The legend of St. Catherine’s vision comes from the east, the same region as the Song of Solomon that relishes in earthly delights and love. Our eyes are drawn to the highlighted hues and the piece is asking us to recognize the symbolism revolving around the characters in the painting in order to imagine the allegory within. We are also introduced to new characters that are additions to the original story: an ominous man in the shadows on the left, a woman in red carrying a flag in the upper-right, and another woman to the far right in a nun’s habit.  It is unclear who these characters are, but one can assume that the woman in red is a saint.

Romanino uses chiaroscuro to separate the people in the painting from the faded, darker background setting, which gives us some atmospheric perspective. Both the acute attention to details in the clothing and the atmospheric perspective can be attributed to the influence of two Venetian painters: Giorgione and Titian. Romanino also uses a head count method for proportions in his painting: the baby Jesus figure is about three head counts whereas the adult figures are about seven. The proportions give us a sense of realism that is only heightened by Romanino’s attention to detail in the construction of facial features, figures’ poses, and items of clothing. The baby figure looks quite like a real baby with indentations in his flesh-like baby fat. His head is a bit large for his body, which is a characteristic often found in real infants. The facial figures on the other characters are not idealized; these aren’t perfect figures, rather they are closer to reality.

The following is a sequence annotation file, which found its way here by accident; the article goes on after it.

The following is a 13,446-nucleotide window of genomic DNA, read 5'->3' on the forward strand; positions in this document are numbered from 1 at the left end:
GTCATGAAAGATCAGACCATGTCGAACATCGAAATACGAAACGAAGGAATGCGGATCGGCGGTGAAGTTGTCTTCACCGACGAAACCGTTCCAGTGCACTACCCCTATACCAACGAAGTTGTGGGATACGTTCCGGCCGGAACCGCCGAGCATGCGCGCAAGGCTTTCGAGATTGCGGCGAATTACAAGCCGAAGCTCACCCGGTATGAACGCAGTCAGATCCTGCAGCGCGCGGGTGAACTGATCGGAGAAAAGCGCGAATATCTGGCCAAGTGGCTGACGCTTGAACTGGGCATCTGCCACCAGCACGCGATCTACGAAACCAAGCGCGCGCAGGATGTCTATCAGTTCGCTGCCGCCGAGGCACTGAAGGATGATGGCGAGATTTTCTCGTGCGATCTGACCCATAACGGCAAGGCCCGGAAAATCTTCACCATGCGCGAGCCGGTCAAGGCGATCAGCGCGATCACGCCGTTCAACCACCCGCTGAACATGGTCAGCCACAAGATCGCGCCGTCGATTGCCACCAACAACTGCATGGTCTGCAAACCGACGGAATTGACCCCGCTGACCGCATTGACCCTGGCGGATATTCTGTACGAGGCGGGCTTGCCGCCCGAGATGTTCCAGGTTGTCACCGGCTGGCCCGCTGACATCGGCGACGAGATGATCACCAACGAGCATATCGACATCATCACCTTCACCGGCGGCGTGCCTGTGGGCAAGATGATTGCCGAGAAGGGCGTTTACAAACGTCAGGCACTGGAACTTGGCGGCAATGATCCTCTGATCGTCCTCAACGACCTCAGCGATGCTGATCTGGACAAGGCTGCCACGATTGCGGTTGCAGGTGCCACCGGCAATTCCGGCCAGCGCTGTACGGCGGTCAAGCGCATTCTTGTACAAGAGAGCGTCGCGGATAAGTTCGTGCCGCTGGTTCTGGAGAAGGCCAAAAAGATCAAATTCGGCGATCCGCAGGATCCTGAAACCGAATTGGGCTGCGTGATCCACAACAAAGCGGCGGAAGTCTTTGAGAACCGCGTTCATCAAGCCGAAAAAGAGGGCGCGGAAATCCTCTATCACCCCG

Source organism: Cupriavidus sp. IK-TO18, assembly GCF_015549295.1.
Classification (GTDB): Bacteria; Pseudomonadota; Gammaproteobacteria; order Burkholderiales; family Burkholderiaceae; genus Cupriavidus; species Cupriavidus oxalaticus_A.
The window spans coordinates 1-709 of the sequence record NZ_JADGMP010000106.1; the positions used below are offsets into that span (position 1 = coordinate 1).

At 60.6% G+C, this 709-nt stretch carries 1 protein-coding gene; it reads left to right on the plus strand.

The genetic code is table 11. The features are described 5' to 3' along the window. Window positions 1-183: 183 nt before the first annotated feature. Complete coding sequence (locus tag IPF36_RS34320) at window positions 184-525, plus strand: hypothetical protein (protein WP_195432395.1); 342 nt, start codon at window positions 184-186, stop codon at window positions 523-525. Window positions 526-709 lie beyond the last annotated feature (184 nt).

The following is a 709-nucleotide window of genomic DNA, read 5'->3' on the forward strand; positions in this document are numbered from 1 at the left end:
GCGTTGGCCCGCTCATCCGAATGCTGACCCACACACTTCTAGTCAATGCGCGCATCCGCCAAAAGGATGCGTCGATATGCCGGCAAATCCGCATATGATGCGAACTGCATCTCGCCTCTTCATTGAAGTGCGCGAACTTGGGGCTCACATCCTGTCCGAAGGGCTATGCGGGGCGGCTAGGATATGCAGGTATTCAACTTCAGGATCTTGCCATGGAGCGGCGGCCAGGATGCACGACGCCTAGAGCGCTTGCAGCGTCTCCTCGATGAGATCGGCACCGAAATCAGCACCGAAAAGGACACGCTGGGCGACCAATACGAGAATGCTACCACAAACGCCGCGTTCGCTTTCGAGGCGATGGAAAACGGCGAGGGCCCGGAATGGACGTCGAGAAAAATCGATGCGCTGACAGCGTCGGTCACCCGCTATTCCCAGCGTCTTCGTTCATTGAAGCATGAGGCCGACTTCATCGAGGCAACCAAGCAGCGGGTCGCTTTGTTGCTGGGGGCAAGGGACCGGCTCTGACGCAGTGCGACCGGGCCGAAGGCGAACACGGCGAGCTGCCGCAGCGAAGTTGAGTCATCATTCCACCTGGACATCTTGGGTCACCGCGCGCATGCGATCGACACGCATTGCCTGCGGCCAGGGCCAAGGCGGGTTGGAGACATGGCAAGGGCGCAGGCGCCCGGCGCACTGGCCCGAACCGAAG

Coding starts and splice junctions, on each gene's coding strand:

This sense of realism is amplified by the detailed domestic setting in the background. We are in a specific place. This specific place is actually the hometown of Girolamo Romanino. The castle in the background is his birthplace Brescia, a town in the Lombardy region in northern Italy. The High Renaissance painter lived from ca. 1484 to ca. 1562.2 Romanino, who lived in Venice in his twenties and then in Brescia thereafter, flourished as an artist in a period of observing the natural world and creating a sense of realism in art. The painter’s style was very representative of the High Renaissance environment around him. His works were influenced by Venetian art, evident in his use of rich colors and large forms, but his attention to detail (as seen in the iridescence and pattern-work of the clothing in the piece) is a precursor to baroque styles.

Il Romanino followed the styles of Giorgione and Titian, two Venetian Renaissance painters extant around the same time. Giorgione and Titian switched the “color vs. line” technique often found in Central Italian painting, a process that begins with forming lines that later become colored in. The Venetians went backwards: the new Northern Renaissance Italian style became more focused on color rather than line. Paintings rarely had hard outlines and instead used color and light to generate form. Romanino utilized the sfumato technique to first and foremost create a hazy background but also render the relatively softer figures in the foreground. Sfumato allows colors to gradually come together, resulting in those softened, hazy outlines that are characteristic of northern High Renaissance art. Both the sfumato technique and the atmospheric perspective in The Mystic Marriage of St. Catherine are quite similar to that in Giorgione’s The Tempest, ca. 1510 (Fig. 2). In both of the paintings, characters are in the foreground, a bridge is in the mid-ground, and a building paired with an omniscient storm darkly looms in the slightly faded background.